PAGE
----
On Apr 27 2009 by Elise A. Fialkowski

USCIS Continues to Encourage Use of E-Verify

In early April, Michael Aytes, Acting Deputy Director of United States Citizenship and Immigration Service (USCIS) testified before the House Committee on Appropriations, Subcommittee on Homeland Security regarding the status of the E-Verify Program.

Aytes provided detail of the program’s performance, improvements the agency has made and will continue to make in the E-Verify system, and future plans to make the I-9 easier to complete and to monitor use of the E-Verify system.  A summary of his testimony is after the jump.

E-Verify is a voluntary web-based system that electronically verifies the employment eligibility of newly-hired employees.  The program is the result of a joint effort by the Department of Homeland Security (DHS) and the Social Security Administration (SSA), and is administered by the USCIS.  The program works by comparing information that the employer enters from the Form I-9 against more than 425 million records in SSA’s database and more than 80 million records in DHS’ immigration databases.  Results are returned within seconds.  Once the I-9 information is submitted the employer will be notified in the employee is work authorized, is not work authorized or if there is a tentative non-confirmation (TNC) between the information listed on the I-9 and the database.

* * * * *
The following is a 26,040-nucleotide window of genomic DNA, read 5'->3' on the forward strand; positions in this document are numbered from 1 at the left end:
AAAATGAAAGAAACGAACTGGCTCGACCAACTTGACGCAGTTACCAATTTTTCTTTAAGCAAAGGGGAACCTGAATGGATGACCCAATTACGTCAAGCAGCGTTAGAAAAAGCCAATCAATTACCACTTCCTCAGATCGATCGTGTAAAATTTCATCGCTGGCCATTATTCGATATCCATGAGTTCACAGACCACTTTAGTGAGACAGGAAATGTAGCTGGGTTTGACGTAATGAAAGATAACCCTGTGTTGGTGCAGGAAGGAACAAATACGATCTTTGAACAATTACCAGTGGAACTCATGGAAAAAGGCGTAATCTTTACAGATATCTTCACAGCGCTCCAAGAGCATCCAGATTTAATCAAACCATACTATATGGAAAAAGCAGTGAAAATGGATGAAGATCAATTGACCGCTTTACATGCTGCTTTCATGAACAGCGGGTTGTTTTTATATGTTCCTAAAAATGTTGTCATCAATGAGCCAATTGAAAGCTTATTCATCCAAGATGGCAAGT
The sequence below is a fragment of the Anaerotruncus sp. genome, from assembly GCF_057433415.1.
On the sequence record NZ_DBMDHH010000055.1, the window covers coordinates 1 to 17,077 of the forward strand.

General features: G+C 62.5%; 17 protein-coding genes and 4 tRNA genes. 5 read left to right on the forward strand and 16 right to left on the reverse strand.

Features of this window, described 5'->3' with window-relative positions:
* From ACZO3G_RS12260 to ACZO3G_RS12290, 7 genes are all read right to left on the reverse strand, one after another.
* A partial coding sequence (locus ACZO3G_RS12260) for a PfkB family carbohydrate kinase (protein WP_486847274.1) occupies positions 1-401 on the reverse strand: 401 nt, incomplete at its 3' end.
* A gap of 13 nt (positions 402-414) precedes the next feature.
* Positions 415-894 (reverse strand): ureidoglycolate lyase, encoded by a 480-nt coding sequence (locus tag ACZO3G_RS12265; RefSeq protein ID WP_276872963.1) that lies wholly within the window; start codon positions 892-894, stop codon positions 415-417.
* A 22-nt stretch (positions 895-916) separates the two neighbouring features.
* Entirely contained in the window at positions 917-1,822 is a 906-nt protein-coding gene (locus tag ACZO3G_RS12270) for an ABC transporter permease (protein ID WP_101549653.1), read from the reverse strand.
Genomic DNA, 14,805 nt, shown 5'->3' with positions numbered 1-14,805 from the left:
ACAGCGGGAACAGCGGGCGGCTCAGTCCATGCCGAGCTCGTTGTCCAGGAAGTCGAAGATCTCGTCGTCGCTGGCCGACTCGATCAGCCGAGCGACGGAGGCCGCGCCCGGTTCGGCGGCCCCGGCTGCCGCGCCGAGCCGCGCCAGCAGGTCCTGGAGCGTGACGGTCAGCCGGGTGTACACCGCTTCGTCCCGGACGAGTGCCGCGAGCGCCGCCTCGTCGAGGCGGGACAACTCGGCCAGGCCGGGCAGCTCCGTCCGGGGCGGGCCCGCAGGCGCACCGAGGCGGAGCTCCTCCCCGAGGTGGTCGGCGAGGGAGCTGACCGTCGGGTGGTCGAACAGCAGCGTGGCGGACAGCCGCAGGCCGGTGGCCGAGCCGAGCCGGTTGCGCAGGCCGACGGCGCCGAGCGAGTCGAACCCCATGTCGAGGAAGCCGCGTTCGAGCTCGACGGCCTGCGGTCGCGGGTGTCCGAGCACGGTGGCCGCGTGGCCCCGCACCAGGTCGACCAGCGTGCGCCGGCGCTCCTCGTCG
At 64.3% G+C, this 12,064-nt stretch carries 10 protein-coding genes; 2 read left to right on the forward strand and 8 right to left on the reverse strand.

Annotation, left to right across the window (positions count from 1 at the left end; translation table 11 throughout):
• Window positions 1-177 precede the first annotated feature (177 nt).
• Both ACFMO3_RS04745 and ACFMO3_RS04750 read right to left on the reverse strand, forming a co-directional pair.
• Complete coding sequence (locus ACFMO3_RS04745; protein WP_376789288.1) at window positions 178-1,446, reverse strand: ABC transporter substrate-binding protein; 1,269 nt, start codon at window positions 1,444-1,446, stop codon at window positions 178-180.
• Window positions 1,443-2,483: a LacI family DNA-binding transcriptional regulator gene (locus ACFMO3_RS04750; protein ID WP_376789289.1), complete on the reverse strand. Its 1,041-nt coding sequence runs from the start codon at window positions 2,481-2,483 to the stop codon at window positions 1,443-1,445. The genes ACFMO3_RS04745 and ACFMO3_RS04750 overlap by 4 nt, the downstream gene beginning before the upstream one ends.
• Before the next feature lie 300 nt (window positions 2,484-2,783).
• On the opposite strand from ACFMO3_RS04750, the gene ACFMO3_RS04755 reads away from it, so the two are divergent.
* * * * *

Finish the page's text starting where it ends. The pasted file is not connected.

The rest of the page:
Aytes began his testimony by thanking the Subcommittee for its continued support of the program through their $100 million appropriation for E-Verify for Fiscal Year 2009.  He went on to reaffirm that “DHS believes E-Verify is an essential tool for employers committed to maintaining a legal workforce” and to discuss the growth of the program over the past several years.  Aytes confirmed that much of the increase is due to a number of states enacting legislation requiring employers to use E-Verify.  Currently over 117,000 employers are enrolled in the program, in over 456,000 locations.  An average of 1,000 employers enroll weekly in the program.  Thus far in 2009 employers have run over 3.6 million queries.  The volume of queries doubled from 2007 to 2008 from 3.27 million to 6.6 million.  According to the Bureau of Labor Statistics data, over 14% of all nonagricultural new hires in the U.S are run though E-Verify.

Aytes stated that of all the cases verified through E-Verify, only 3.9% of queries resulted in a mismatch, or a TNC.  Of that figure, 0.4% of queries are those who were issued a TNC and successfully contested the case.  The remaining 3.5 % of queries that are not found work authorized by the system either did not contest the TNC, were unsuccessful in contesting the findings or were found unauthorized to work.

In 2008, the E-Verify system implemented changes to reduce typographical errors, incorporating a photo screening tool for DHS documents to screen for fraudulent documents, established a Monitoring and Compliance Branch to oversee that employers are using E-Verify correctly, and added new databases to further reduce mismatches.  USCIS also established a toll-free number to address citizenship mismatches as an alternative to visiting SSA.  The Service also added the Integrated Border Inspection System (IBIS) real time arrival and departure information for non-citizens to further reduce E-Verify mismatches that result from delays in data entry of information E-Verify uses for non-citizen arrival information.